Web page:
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Staying Healthy as You Age in the Roofing Industry

September is Healthy Aging® Month and an opportunity to highlight how roofers can stay healthy in order to continue to perform their strenuous job. The workforce as a whole is aging, but the median age of construction workers in particular was 40.4 in 2010. That was up from 37.9 in 2000.

Construction work is physically demanding and requires strength, flexibility, and balance. They also need to work in a variety of conditions and use a variety of tools that will test their strength and endurance. While the job can be grueling, workers may not want to switch jobs as they age because that would result in a reduction in income or benefits. Studies have found that while injuries are less frequent for older construction workers, they can be more severe when they do occur. Staying strong is a must to continue to work for many years in this industry.

Here are some tips from Tony Williams from Van De Steeg & Associates on how to stay fit on the roof.

  • Stretch: This is a key element to remaining flexible and pliable on the roof. It helps us be able to stay safe while grabbing the tools we need to get the job done. I do ham string stretches. You can do this by sitting on the ground and sticking one leg out straight and bending the other and pulling the foot into the groin area while lightly leaning your torso forward. This type of stretch allows more flexibility in your lower back and calves.
  • Strengthen core muscles: We have to keep our core muscles strong in order to be able to stand on an unbalanced surface. Keeping our core in shape helps us maintain stability and keeps us safe. A really great exercise I do to strengthen my core is daily planks. You can do this by laying on a mat and pulling yourself yourself up by your feet and forearms. Make your body as rigid as a board and hold it in 30-second increments until you feel fatigued. The more you do, the longer you’ll be able to hold the pose and increase the number of repetitions you’ll be able to complete.
  • Eat complex carbs: Stay away from processed sugars like soda and candy and eat plenty of protein to keep up energy levels throughout the day. As a roofer, you want to eat like you would if you are running a marathon. Things like heavy protein and whole grain carbs will help you sustain energy for longer amounts of time. The night before I have a big job, I eat things like whole grain penne pasta with a lean meat and light sauce. Stay away from filler foods.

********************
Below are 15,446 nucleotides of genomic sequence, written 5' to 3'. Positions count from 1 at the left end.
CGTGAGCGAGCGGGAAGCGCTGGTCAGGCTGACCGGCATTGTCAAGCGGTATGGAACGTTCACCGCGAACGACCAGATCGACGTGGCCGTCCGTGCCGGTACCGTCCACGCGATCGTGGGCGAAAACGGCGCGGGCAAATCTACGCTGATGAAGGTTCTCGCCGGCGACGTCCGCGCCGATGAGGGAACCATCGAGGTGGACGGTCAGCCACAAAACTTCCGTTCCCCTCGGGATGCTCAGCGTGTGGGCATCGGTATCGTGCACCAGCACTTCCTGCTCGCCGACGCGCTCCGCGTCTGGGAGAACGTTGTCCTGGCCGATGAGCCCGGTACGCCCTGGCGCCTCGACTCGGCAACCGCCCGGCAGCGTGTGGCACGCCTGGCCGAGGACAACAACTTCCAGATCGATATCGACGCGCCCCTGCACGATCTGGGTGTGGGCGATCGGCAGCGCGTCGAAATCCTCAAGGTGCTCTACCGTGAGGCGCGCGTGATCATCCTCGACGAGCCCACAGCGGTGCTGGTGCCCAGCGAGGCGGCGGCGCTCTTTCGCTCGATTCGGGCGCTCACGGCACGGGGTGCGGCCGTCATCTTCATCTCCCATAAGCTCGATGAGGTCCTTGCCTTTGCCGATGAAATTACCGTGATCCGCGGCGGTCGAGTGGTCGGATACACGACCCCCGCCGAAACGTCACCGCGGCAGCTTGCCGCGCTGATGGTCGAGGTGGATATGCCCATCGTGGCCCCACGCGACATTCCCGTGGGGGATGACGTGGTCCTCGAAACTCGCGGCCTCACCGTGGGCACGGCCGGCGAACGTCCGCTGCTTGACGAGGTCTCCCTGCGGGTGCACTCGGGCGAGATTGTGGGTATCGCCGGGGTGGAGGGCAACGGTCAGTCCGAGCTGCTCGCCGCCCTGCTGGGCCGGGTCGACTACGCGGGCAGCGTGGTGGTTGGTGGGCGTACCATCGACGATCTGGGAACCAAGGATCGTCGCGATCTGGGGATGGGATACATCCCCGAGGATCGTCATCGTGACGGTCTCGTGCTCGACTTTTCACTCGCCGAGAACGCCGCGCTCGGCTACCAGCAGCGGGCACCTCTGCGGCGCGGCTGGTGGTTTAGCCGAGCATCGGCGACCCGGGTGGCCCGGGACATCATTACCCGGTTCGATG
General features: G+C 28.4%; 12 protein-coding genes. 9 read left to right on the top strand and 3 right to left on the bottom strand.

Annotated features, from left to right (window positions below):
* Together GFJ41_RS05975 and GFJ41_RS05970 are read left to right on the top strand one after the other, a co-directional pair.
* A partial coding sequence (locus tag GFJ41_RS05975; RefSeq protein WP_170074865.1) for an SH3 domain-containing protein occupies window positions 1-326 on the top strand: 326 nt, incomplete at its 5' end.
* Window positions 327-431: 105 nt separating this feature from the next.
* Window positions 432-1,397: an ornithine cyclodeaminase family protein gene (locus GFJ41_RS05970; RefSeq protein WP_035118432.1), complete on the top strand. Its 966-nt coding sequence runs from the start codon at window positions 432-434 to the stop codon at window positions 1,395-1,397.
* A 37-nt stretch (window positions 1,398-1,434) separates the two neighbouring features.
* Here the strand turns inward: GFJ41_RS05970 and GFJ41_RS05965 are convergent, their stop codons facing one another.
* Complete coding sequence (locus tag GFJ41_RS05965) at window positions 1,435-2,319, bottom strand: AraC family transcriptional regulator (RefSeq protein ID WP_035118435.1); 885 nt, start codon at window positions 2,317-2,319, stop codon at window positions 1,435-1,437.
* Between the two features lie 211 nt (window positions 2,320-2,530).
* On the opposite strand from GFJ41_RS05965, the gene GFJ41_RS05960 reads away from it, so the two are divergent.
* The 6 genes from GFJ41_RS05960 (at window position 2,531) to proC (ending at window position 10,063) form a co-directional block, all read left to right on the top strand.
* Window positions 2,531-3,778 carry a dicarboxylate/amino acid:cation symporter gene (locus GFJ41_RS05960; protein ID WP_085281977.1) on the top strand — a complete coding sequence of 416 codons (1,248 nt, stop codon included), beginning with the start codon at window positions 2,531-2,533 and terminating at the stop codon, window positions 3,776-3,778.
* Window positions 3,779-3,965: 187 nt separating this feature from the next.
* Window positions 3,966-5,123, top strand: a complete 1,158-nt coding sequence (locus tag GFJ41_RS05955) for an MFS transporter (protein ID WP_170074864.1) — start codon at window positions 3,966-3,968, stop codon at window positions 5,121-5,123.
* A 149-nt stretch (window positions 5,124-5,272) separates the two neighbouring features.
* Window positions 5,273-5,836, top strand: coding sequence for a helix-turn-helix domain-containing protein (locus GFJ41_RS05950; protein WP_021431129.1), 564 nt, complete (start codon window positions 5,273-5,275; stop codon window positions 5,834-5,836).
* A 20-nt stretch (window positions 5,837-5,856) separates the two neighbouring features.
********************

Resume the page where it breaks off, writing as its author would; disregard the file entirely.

• Stay hydrated: Drinking throughout the day is important in any job that is physical in nature, but especially in roofing where you are out in the sun and elements all day. I drink a ton of water but I also like having a glass of tea at lunch, mixing a vitamin packet with my water mid-day, and occasionally having a Gatorade G2 to get my electrolytes. I recommend staying away from energy drinks because they are packed with processed sugars.

What tips do you have to stay in shape for roofing? Share in the comments below.

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  1. Dean Haynes

    I’m 54 years young. Been in construction, mostly roofing, since 1983! Wow… I’ve never typed that before, but it’s true. Anyway, I have put on some weight and as I age, it gets harder to shed pounds. Since Thanksgiving last year, I have given up on colas, pop, etc.. Just 3 weeks ago, I gave up sweet tea! That’s a hard thing for an Okie but I had to cut back on sugar intake. About a month ago, I did drink a Coke during the work day. After about an he after I finished it, I had a really bad sugar crash. I stayed sluggish for the rest of the day. Just take it easy on the sugary drinks, for sure

  2. Tim

    I’m 56 and I’ve been roofing for 22 years. I eat as healthy as I can, no pop. I try to get 8 hours of sleep every night. I am in better physical condition now than I was at 34 before I started roofing.

  3. Steve Lewis

    I’m 49 yrs young and as a ex employee of Flynn Ca. also being a UK Specialist Flat Roofing contractor based within the UK for the last 29 years.
    I have found the only way to keep up with the jobs every day’s demands is to keep fit and try to eat sensibly.
    A lot of upper body training because of the lifting involved and having to stand or knell for long periods of time in uncomfortable positions.
    Twisting the upper body to adapt to the work conditions.

  4. Scott Jackman

    Thanks for the tips GAF, Our roofing manufacture for DaBella Exteriors in Portland Oregon.
    Way to help out your crews stay fit and strong for the work and their families.

    Scott Jackman

  5. Roger

    I will be 50 in October 2016 and I feel like a I have at least 10 more years left in me to do the work that I’ve been doing for the past 25 years plus (ROOFING)
    It’s a hard job but I love it.
    Roger.


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